The question is, what caused the commercial auto experience to spool up at this rate? There’s a variety of factors, most of which are obvious:

  • Distracted driving, predominantly due to smartphones
  • An increase in miles driven, which was pre-COVID but has since returned to normal since 2022
  • Spiraling expenses related to private equity litigation funding, social inflation, nuclear verdicts, medical costs, repair, towing, and storage
  • A shortage of skilled drivers
  • Litigation funding and social inflation
  • An eroding infrastructure.

As noted prior, the PAPs worked for many years. Still, given the recent growth within the gig economy specific to delivery and deteriorating industry loss experience results, insurance carriers are increasingly becoming more diligent in investigating accidents and routinely applying policy exclusions – primarily for business use. Today, PAPs without a business use endorsement are commonly regarded as having no value to contractors. Subsequently, fewer (less than 10 –program or otherwise) insurance carriers are willing to write HNOA. Those that will are imposing stringent underwriting standards (not the least of which is the requirement to report and charge premiums on all drivers during the policy term), charging premiums that continue to inch towards primary auto and imposing significant deductibles (10k -100k) across all regions, no longer focusing on just SoFL and CA.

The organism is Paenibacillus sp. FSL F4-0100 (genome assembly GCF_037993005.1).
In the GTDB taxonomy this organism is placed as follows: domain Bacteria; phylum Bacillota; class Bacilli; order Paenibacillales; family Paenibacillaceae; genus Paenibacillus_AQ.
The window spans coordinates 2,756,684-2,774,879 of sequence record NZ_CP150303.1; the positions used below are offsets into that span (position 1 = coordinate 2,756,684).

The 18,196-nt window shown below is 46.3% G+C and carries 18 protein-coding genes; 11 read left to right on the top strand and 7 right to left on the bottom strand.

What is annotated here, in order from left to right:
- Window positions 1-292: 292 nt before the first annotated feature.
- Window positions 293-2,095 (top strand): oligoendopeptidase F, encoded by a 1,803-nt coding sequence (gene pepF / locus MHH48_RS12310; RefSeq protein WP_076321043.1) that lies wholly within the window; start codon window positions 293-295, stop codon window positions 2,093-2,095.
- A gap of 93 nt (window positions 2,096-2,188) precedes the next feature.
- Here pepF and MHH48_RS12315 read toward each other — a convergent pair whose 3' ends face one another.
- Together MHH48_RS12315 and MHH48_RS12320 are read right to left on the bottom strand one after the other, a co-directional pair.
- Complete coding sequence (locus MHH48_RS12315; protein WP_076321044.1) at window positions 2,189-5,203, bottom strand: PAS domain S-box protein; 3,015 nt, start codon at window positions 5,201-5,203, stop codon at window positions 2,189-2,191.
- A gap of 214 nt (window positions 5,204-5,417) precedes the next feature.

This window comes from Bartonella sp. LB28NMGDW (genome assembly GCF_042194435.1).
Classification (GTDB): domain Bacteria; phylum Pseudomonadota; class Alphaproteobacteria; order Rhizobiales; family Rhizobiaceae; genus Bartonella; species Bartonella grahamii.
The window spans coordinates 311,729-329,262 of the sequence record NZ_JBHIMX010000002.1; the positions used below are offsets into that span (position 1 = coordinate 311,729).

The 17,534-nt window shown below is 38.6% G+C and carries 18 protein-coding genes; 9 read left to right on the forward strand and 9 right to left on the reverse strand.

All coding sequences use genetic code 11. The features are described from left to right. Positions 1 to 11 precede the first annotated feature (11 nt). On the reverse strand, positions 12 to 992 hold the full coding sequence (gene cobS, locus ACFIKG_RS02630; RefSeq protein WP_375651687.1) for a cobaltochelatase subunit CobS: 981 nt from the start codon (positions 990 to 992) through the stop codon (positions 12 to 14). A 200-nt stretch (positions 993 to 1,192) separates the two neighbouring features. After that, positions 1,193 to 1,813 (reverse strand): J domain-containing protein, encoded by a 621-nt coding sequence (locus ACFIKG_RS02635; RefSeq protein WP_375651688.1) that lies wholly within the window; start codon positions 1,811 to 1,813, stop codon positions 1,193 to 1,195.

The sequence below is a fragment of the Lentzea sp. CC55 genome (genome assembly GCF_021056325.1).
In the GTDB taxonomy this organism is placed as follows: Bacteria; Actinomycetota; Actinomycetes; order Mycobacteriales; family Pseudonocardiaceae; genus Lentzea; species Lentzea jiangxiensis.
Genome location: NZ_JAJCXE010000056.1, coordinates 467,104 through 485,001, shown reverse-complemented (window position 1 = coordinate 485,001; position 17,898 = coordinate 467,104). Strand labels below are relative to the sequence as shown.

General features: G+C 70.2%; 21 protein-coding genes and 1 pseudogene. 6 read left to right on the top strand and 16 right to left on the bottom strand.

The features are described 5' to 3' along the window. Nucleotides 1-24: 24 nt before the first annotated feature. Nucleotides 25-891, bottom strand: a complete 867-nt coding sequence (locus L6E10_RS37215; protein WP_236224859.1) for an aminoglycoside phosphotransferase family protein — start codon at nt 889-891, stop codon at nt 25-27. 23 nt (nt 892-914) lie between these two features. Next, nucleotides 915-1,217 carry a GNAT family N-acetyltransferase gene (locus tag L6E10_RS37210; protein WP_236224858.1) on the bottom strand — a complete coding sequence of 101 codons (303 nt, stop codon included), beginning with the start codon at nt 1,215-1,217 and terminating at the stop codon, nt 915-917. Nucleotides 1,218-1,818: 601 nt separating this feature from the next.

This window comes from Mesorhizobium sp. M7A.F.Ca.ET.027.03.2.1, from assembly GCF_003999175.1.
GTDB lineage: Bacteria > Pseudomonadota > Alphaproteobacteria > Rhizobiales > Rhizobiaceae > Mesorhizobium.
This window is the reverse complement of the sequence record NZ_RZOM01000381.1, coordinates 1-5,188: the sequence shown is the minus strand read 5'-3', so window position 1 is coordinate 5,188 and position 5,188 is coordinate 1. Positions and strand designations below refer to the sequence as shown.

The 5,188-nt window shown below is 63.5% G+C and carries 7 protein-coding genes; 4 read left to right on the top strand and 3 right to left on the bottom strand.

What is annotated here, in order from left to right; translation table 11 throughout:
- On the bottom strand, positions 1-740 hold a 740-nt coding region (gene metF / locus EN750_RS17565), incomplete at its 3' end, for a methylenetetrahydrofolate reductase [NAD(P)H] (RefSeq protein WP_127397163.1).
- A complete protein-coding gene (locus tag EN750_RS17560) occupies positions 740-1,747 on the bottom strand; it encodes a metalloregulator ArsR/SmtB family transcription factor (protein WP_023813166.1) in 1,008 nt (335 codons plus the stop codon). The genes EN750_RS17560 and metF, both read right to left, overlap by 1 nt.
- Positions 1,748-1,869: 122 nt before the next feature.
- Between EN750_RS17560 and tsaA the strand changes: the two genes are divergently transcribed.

It should also be noted that it’s not just the adverse loss experience in the commercial auto insurance segment affecting HNOA for the delivery industry. While loss experience within the personal/private auto insurance segment has been on a negative trend for several years, 2022 puts things in perspective. The 2022 net combined loss ratio of 111.8% topped the previous high of the past 27 years –110.4% in 2000. To put an exclamation point(s) on this trend, consider that State Farm, the leading writer of personal/private auto insurance in the US, had a combined ratio 2022 of 127.9%! The factors affecting the commercial auto segment are the same ones driving the private auto environment in addition to age (low-end 16 and high-end 70+). Further, the average severity of a bodily injury/property damage claim is north of $40,000, far exceeding most state mandatory limits. With the increased trends in severity, the industry is in a state of flux.